Abarim Publications' online Biblical Greek Dictionary
The noun θυγατηρ (thugater) means daughter, the feminine counterpart of υιος (huios), son. Both this Greek noun θυγατηρ (thugater) and our English word "daughter" stem from the closely similar Proto-Indo-European root "dhugheter", meaning just that.
Sons and daughters are not merely the means by which parents perpetuate themselves, they are also the tribe's way to connect with other tribes. Depending on whether the culture was patrilocal or matrilocal (and read our article on γαμος, gamos, marriage, for more on this), one served to fortify the native tribe with a foreign influx of genetic and cultural diversity, whereas the other served to infuse a foreign tribe with the native tribe's genetic and cultural distinctions.
The significance of this is no longer clearly expressed in modern Indo-European languages, but Hebrew keeps it quite obvious: The Hebrew word for son is בן (ben), and the verb to build is בנה (bana). The Hebrew word for daughter is בת (bat), and the word for house or temple is בית (bayit). Hence Peter could speak of "living stones" that are being built up as a "spiritual house" (1 Peter 2:5).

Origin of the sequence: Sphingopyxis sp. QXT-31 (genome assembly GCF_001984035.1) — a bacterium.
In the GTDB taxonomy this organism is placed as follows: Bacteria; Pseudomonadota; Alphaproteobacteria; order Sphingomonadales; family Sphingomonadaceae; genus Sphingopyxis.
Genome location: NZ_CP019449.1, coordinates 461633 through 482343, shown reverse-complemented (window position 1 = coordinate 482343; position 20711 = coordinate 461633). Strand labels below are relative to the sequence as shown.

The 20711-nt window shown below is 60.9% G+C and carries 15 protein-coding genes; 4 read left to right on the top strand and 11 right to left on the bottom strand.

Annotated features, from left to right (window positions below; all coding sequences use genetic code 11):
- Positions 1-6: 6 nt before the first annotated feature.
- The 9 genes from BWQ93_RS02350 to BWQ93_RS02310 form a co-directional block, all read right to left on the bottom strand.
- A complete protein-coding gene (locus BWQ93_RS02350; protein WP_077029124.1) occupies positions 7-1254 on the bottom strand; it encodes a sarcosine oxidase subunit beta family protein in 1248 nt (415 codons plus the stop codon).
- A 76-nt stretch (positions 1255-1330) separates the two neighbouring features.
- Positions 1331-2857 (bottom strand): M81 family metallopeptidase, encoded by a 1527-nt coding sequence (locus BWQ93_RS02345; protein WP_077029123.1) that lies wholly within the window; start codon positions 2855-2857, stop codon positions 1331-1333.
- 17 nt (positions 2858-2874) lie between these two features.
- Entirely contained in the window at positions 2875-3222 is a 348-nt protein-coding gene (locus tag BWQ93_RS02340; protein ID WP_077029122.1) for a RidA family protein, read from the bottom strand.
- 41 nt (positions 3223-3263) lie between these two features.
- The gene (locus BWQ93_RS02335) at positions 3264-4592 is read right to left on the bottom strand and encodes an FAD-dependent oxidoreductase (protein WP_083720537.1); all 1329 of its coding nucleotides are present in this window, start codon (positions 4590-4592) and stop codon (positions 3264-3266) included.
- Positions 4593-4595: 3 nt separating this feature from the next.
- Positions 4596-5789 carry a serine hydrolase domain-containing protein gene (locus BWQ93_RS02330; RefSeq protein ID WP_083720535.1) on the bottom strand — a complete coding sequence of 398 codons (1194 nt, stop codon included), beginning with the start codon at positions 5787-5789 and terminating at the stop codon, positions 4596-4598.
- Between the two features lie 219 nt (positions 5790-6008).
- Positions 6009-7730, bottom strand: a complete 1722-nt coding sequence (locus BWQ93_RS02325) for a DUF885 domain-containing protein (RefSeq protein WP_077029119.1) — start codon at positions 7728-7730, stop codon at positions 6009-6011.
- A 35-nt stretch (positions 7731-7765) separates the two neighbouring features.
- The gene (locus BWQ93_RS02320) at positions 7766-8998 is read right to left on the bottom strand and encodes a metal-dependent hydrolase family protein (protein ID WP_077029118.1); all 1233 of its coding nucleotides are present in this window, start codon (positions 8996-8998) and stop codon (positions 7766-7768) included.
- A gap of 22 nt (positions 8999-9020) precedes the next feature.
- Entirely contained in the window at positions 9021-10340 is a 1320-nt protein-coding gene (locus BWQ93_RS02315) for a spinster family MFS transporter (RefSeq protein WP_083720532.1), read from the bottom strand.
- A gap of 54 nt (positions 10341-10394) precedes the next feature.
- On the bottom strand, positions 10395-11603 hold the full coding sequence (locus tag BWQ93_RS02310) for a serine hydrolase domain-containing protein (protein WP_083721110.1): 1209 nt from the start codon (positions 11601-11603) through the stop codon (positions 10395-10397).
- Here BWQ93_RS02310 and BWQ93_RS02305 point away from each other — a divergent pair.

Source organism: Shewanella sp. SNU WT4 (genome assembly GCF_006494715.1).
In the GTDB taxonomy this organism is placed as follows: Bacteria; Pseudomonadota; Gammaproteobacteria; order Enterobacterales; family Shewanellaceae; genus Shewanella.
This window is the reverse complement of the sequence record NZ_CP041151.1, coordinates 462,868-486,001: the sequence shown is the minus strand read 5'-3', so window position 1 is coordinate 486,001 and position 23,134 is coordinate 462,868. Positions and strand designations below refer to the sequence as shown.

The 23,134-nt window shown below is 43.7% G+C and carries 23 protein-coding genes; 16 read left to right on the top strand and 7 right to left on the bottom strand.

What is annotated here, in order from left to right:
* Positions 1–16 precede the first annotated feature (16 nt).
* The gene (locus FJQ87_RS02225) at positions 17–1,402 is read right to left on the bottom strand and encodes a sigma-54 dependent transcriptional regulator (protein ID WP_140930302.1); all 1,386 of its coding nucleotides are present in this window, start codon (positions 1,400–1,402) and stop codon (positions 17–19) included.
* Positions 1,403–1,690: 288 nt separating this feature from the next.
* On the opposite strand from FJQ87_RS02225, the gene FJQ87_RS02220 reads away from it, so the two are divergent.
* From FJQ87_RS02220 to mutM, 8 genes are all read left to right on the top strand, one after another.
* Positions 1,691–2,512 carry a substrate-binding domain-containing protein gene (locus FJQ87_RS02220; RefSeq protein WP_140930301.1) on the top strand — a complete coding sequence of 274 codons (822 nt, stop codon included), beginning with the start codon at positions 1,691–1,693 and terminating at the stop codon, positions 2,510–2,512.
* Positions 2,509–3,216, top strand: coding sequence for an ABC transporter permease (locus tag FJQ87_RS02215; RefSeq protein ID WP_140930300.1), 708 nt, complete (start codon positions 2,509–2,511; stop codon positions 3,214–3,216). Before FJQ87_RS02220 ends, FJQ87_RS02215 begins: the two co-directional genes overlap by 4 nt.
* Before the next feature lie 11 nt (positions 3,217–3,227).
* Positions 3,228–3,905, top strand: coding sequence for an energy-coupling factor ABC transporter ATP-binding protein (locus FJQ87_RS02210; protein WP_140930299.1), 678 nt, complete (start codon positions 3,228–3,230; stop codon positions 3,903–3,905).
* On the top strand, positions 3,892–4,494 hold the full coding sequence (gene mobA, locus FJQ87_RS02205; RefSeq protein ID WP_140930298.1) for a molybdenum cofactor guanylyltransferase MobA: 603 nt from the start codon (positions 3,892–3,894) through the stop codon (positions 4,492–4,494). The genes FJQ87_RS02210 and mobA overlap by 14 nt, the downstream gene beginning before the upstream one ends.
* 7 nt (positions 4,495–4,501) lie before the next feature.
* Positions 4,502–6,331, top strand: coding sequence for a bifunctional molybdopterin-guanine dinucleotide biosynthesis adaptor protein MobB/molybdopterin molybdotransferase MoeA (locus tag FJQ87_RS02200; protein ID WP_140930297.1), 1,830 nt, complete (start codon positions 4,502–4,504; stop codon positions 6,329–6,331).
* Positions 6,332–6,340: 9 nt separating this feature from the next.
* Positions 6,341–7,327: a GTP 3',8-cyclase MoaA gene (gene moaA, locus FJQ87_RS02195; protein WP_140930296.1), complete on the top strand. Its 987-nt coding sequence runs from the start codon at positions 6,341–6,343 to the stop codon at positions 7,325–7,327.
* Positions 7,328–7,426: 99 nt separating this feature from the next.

Unlike the Romans, who simply conquered and destroyed, the Greeks, like the Phoenicians, were enthusiastic creators of colonies (see our article on the name Neapolis), which were subsequently dubbed "daughters" of their royal "parent" cities. The Phoenicians, you will remember, had been more than instrumental in building Solomon's temple of YHWH in Jerusalem, and were praised for their wisdom until the time of the exile (Ezekiel 28:12).
Doubtlessly the most famous, and most lamented, colonial daughter in Roman times was Carthage, a colony of Phoenician Tyre, who incurred the mad wrath of the Romans and was completely destroyed (Matthew 15:22).
Our noun θυγατηρ (thugater), daughter, is used 29 times in the New Testament, see full concordance, and from it derives:
- The noun θυγατριον (thugatrion), which is a diminutive of the previous and thus means little daughter (Mark 5:23 and 7:25 only). However, this diminutive may also simply mean "one of many", particularly when that one is separated from a supportive group: a lost and lonely daughter. In that sense our word is comparable to the noun αρνιον (arnion), which is a diminutive of the noun αρην (aren), meaning lamb. The diminutive αρνιον (arnion) does not so much describe an extra little lamb but rather one who's lost and abandoned. Note that about ten percent of all people in the Roman Empire were Jews, and that the empire was widely strewn with autonomous Jewish communities (see, for instance, our article on Cyrene).